Bring a small gift whenever you see them. I’m terrible about this, but I’m trying to get better about it. Kids love getting surprises. They don’t have to be anything fancy, either. Something they can play with straightaway is always a hit. (See the Christmas gift section below for suggestions.) If there’s a snack that can only be found in your region, pick some up and bring it to the kiddos. (Uncle Buzz once brought a bag of these special, freshly made, apple cider donuts that you can only get at this apple cider mill in VT, on the plane with him to give to us when he came for a visit. Scored some major uncle points there.) Old fashioned candy always goes over well, too – especially when it’s bubble gum cigarettes that blow “smoke.” Corporate swag that you have piling up in your junk drawer can provide lots of small gifts as well. Little ones are surprisingly impressed with seemingly banal knickknacks.

Dispense advice when appropriate. When you’re not teaching them how to shoot a BB gun, don’t be afraid to offer uncle-y advice to your nieces and nephews. Kids usually don’t see uncles as just another annoying adult, so they’ll sometimes take your advice more seriously than if it came from their lame-o parents. If you know your niece or nephew is having trouble with something in their life, reach out and dispense some friendly suggestions. You’d be surprised how much it could help.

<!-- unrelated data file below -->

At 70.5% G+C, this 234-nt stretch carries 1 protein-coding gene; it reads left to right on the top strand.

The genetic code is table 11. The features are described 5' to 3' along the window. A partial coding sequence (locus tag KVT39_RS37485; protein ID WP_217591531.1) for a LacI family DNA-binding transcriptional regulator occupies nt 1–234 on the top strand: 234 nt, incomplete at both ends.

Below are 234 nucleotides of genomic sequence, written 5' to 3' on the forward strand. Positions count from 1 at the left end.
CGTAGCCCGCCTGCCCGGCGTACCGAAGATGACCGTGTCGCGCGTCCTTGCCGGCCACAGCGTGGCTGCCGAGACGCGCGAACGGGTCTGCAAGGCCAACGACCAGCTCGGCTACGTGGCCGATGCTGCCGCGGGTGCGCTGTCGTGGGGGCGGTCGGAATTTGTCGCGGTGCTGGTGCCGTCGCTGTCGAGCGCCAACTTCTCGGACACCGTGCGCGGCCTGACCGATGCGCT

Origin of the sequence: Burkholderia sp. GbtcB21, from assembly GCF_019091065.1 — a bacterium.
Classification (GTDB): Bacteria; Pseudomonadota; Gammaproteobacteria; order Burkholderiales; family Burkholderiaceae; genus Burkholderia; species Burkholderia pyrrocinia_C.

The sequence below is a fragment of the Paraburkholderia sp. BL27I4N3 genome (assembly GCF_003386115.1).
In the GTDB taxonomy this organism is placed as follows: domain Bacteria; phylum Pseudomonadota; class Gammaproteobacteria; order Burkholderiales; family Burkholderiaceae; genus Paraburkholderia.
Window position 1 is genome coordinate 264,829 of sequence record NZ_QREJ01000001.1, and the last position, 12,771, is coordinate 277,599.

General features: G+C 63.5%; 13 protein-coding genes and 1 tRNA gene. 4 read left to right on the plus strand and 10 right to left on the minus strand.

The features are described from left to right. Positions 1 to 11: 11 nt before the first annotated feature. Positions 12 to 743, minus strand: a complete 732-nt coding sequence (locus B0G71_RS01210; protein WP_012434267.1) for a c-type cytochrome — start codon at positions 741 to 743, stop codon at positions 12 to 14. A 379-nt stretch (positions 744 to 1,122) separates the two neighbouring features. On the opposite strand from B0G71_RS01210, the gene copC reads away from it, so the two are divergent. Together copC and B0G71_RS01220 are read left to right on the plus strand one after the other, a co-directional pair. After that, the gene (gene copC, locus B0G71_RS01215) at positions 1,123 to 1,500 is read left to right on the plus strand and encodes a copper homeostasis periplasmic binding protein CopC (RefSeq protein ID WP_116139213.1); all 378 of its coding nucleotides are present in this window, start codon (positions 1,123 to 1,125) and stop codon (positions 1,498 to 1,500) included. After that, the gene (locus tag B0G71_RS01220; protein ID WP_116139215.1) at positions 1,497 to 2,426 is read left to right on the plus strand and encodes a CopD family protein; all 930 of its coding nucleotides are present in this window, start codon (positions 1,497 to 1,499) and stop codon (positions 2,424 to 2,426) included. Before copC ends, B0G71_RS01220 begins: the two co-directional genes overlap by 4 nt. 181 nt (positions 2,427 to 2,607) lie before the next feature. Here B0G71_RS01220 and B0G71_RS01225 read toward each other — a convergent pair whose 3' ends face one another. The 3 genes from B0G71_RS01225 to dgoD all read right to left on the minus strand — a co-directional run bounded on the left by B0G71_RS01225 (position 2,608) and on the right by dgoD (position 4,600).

Get them cool Christmas presents. And by cool, I don’t mean expensive. Think back to when you were a kid. Remember the neat, but inexpensive toys and games you loved playing with? Get your nieces and nephews those. Things they never knew they wanted until they started playing with them.

Here are a few suggestions:

  • Spy reflector sunglasses